MINOCQUA - Too many times, Minocqua-area fishing guide Greg Bohn has heard the stories of tragedy.
A parent on Wisconsin waters jumps in to try to rescue their child, who is in the water without a life jacket. But the parent, also not wearing a personal floatation device (PFD), drowns, even if the child survives.
It happened in July on Shawano Lake in Shawano County, and on Minocqua Lake a few years ago.
"Accidents can happen in seconds, and there's total chaos and emergency," Bohn says while touring Minocqua Lake on his fishing boat.
Just about every state requires children younger than 13 to wear a life jacket while boating.
That has worried a Bohn for years, but July's accident especially spurred him.
"The most recent drowning on Shawano Lake really propelled me to get some progress made," he says.
Neither father nor son was wearing a PFD at the time of that accident.
"Had that child had a PFD on, we would not be talking about a drowning," Bohn says. "It's the parents that, often times, drown, as a result of trying to save their children from drowning."
"They just automatically go into the water, are able to possibly rescue the child, but then they're exhausted and weak and they go down before they can get in themselves," agrees DNR Warden Supervisor Dave Walz.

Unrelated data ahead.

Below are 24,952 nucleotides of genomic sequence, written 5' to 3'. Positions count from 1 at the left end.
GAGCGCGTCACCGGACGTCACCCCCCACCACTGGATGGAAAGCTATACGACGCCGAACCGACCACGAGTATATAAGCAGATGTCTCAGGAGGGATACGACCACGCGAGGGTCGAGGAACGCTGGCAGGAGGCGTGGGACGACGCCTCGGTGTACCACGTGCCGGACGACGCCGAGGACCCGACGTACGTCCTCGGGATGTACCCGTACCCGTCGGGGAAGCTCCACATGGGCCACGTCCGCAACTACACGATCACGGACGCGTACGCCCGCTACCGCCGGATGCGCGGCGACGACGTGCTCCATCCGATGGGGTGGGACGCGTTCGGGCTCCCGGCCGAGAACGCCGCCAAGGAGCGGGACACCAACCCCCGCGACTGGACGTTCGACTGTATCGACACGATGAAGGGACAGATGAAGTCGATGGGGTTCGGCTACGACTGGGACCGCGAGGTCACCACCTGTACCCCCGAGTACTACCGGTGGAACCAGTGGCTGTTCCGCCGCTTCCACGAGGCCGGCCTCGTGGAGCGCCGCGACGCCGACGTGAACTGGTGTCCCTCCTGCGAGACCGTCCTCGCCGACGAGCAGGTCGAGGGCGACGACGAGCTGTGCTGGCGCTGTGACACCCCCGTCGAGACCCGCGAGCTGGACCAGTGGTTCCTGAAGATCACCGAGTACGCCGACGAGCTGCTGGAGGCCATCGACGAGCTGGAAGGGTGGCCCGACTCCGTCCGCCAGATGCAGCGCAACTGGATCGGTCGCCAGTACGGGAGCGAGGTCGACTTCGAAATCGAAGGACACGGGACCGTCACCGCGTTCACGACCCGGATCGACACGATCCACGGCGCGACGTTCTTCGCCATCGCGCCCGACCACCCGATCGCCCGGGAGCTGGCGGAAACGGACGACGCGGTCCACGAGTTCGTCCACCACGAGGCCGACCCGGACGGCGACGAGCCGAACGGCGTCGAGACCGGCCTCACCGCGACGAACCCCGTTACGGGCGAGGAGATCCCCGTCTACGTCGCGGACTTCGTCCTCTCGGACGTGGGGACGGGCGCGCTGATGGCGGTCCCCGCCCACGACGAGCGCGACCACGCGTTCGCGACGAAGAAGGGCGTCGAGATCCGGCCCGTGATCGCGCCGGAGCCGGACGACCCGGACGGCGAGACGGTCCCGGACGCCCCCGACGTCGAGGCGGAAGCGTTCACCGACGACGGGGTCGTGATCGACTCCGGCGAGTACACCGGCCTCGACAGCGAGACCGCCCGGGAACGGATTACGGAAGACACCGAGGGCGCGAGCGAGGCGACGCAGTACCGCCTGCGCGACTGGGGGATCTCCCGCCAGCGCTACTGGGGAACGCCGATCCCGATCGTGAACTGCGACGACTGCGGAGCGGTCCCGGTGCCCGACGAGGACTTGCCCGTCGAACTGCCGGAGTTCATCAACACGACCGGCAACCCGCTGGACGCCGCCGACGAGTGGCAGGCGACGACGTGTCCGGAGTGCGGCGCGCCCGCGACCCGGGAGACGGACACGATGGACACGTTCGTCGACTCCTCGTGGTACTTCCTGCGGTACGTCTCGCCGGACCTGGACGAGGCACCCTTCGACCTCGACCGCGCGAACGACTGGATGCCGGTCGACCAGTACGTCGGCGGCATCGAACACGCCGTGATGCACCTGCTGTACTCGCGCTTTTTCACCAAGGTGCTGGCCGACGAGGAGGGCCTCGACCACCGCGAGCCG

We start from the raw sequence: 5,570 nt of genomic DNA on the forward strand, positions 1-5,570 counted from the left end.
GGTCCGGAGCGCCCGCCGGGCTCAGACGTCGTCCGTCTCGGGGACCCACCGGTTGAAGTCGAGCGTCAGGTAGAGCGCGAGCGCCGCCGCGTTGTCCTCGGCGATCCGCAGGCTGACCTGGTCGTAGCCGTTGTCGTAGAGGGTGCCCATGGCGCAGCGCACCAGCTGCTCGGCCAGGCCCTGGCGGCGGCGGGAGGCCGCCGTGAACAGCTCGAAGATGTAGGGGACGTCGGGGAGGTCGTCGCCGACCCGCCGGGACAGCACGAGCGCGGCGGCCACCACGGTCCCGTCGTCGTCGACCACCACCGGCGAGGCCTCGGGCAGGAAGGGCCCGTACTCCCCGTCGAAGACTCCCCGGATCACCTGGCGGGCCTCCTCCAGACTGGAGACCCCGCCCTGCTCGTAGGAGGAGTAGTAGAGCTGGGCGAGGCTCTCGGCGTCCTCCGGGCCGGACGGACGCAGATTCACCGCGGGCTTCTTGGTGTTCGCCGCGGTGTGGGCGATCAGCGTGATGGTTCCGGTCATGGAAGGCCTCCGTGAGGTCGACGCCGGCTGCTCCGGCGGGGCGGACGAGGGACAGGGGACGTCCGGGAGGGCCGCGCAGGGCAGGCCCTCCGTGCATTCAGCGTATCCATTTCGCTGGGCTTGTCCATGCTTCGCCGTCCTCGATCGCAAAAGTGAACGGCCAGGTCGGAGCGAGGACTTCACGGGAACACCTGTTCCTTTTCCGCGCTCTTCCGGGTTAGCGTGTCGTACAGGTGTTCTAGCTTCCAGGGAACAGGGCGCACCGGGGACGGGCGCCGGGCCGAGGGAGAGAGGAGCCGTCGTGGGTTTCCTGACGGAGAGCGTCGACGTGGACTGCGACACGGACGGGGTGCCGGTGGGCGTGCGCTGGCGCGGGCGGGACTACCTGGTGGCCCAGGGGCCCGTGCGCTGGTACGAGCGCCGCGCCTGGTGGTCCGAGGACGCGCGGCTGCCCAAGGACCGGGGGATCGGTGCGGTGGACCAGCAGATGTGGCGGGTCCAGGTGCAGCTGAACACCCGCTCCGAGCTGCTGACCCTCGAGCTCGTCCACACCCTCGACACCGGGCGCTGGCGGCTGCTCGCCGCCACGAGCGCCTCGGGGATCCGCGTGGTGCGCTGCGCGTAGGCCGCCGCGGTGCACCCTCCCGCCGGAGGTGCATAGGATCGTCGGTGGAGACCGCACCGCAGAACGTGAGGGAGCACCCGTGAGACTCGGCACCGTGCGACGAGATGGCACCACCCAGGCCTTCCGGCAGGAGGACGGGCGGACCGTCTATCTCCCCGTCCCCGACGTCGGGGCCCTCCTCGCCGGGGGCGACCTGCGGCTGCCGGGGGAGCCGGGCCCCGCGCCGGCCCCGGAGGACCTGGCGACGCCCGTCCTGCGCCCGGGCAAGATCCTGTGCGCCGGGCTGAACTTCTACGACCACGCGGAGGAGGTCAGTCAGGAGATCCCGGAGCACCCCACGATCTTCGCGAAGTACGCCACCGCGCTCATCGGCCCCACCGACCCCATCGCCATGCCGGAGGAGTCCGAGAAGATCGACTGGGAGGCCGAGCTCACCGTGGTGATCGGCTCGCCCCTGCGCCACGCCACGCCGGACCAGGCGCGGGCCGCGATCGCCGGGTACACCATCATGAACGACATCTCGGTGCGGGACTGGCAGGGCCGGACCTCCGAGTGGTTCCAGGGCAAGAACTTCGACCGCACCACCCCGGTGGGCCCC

Bohn wants a state law requiring children younger than 13 to wear PFDs while their boat is moving. He believes it would cut down on drownings.
"Any time a boat is moving or underway, a child is at risk, and so are their parents at risk, while that boat is moving, by not wearing a PFD," Bohn says.
A law might help emphasize the point to Wisconsin boating families.
"When I've been out, I would say about as many aren't wearing life jackets as there are," Walz says of his observations of children on the water.
Bohn will meet with DNR Secretary Cathy Stepp in September, hoping she can help push for a change in law. He also hopes to put pressure on legislators to do the same.
If the state followed Bohn's suggestion, Wisconsin law would match federal law, which currently only applies to federal waters like the Great Lakes, Lake Winnebago, and the Mississippi River.
He thinks it's a simple question.
"Children, when they're in a vehicle, they must be strapped in, they must have their seat belt on," Bohn says. "Why not if they're on a boat that's moving on the water?"